• Work with an independent insurance agent to shop around among competing carriers.
    • If you are unable to qualify for disability insurance at an affordable price consider investing the amount that you would have paid monthly for premiums, to build up your emergency reserves.
    • In a divorce decree, require an ex-spouse to purchase and maintain disability insurance if you are dependent on his or her income for support payments.
  • Leave a Reply

    Your email address will not be published. Required fields are marked *

Need Help?

Speak To Shem Today!

(801) 856-6151

Monday - Friday 8:00 am - 9:00 PM


Or Find Affordable Insurance Plans

Related Articles

Dynamic Blog Short Description

  • The American Rescue Plan Act’s Effect on Health Insurance

    Due to the impact of Covid-19, President Biden passed the American Rescue Plan Act (ARPA) on March 11, 2021. One of the proponents of ARPA was to lower monthly health insurance premiums. This was done by increasing the eligibility for health insurance subsidies. Before ARPA was passed, fewer peo

    Read More
  • Health Insurance for Pre Existing Conditions

    What types of health insurance policies will cover preexisting conditions? In this article, we are going to walk you through what you need to know if you or anyone you know needs coverage due to a pre-existing condition. We will inform you of which insurance plans cover and which ones do not cover

    Read More
  • Who is eligible for the Health Insurance Marketplace?

    In 2010, the Health Insurance Marketplace was created by the Affordable Care Act (ACA) also known as Obamacare. Any United States citizen is eligible to apply for health insurance through the Marketplace, and many people will qualify for lowered monthly payments through an advance tax credit. If yo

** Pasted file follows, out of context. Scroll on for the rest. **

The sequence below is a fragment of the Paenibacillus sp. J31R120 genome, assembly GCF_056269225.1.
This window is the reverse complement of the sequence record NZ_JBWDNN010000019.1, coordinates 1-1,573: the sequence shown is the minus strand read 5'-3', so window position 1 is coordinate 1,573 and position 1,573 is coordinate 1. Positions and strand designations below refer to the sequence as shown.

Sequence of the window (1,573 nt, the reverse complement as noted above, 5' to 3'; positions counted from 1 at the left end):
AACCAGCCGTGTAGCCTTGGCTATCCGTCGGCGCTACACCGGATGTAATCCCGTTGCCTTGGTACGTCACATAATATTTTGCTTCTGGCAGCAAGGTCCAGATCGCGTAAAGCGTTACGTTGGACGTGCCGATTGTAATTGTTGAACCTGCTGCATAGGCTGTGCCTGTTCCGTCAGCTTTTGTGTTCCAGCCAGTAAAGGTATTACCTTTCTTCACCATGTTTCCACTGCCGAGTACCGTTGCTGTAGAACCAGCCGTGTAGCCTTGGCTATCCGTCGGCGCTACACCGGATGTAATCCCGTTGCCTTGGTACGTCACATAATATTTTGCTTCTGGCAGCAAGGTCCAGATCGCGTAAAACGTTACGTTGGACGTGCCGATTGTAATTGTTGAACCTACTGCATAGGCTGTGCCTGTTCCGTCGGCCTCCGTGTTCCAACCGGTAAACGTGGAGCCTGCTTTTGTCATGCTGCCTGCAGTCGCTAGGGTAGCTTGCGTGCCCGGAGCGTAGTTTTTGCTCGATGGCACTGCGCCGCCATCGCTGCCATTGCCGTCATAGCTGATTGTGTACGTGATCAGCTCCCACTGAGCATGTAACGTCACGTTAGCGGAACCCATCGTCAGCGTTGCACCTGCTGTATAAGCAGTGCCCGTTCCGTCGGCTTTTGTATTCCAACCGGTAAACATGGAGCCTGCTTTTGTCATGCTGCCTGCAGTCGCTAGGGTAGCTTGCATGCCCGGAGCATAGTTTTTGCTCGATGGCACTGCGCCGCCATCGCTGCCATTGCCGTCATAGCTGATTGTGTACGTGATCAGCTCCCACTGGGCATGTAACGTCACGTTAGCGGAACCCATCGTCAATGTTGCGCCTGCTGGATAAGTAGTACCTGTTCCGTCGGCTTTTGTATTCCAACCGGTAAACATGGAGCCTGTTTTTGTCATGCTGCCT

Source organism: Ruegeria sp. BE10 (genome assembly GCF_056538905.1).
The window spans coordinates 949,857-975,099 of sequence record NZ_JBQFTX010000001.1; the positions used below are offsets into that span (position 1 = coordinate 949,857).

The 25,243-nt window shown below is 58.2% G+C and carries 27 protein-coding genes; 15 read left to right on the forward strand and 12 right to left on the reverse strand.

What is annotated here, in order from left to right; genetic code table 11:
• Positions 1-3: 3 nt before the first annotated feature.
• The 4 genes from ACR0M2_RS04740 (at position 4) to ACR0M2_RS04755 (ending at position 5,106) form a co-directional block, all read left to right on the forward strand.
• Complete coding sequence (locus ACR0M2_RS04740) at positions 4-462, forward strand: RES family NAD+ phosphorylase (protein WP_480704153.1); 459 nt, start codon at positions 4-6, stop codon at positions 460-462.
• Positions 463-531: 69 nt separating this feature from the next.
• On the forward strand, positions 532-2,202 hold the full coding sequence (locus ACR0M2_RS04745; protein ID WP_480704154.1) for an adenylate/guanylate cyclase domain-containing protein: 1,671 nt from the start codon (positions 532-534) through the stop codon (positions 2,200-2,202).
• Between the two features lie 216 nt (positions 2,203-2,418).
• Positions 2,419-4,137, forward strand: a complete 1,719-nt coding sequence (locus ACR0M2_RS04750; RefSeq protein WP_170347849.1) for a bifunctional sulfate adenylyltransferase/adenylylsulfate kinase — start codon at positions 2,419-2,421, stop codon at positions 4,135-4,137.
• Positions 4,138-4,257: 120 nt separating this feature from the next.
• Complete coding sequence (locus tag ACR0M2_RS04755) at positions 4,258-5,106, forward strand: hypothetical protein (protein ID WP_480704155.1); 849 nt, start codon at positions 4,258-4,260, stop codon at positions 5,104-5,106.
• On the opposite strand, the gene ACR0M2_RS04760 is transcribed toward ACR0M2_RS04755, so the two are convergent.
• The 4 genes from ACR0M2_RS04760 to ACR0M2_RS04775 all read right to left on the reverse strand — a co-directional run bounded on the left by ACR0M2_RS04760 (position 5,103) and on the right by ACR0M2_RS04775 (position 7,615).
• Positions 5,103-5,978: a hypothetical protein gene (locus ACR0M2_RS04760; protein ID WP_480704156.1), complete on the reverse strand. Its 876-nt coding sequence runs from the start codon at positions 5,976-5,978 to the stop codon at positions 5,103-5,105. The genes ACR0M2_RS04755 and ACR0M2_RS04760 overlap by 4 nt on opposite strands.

Read More
  • What is the Health Insurance Marketplace?

    Imagine a food market, a place where people come to purchase their produce, a Health insurance marketplace is a place where people seek to purchase an affordable health insurance plan. The insurance marketplace is a Federal service created in 2010 by the Affordable Care Act (ACA) also known as Obam

    Read More
  • How Much Does Health Insurance Cost?

    Your health insurance cost will be determined by a few factors. The main factor that determines your health insurance premiums is what federal advance premium tax credit you qualify for. Other factors include tobacco usage, location, age, plan structure, and number of dependents. Federal assista

    Read More
  • Health Insurance In Arizona

    Purchasing Health Insurance In Arizona Many states have joined in running their own Affordable Care Act exchange, however, Arizona is one of the states that still uses the Federal Affordable Care Act (ACA) exchange. Meaning, that they use the Federal marketplace and follow the dates for open enr

    Read More
  • Health Insurance In Nevada

    Purchasing Health Insurance In Nevada Nevada is one of the states that runs their own Affordable Care Act exchange. Meaning, that they don’t use the Federal marketplace. Instead, Nevada uses its own state’s marketplace for residents to choose a health insurance plan.  Medicaid/CHIP Me

    Read More
  • When is Open Enrollment?

    When is open Enrollment? Due to the significant impact of Covid-19, the Biden-Harris Administration extended the open enrollment for this year, giving people the opportunity to enroll in a healthcare plan for an extended period of of time. In most states, Open Enrollment will start November 1, 2

    Read More
  • Health Insurance for Self-Employment

    Finding health insurance for self employment can be daunting. My goal in this article is to help you understand the cost of qualified health insurance, how to save money on health insurance, and other potential solutions for affordable health insurance. Cost of Qualified Health Insurance for Sel

    Read More

What Others Say About Us

Our Customers Love Us

Shem Barlow

(801) 856-6151

No Extra Cost. Professional Guidence. Complete Protection. Simplified Enrollment. Personalized Support.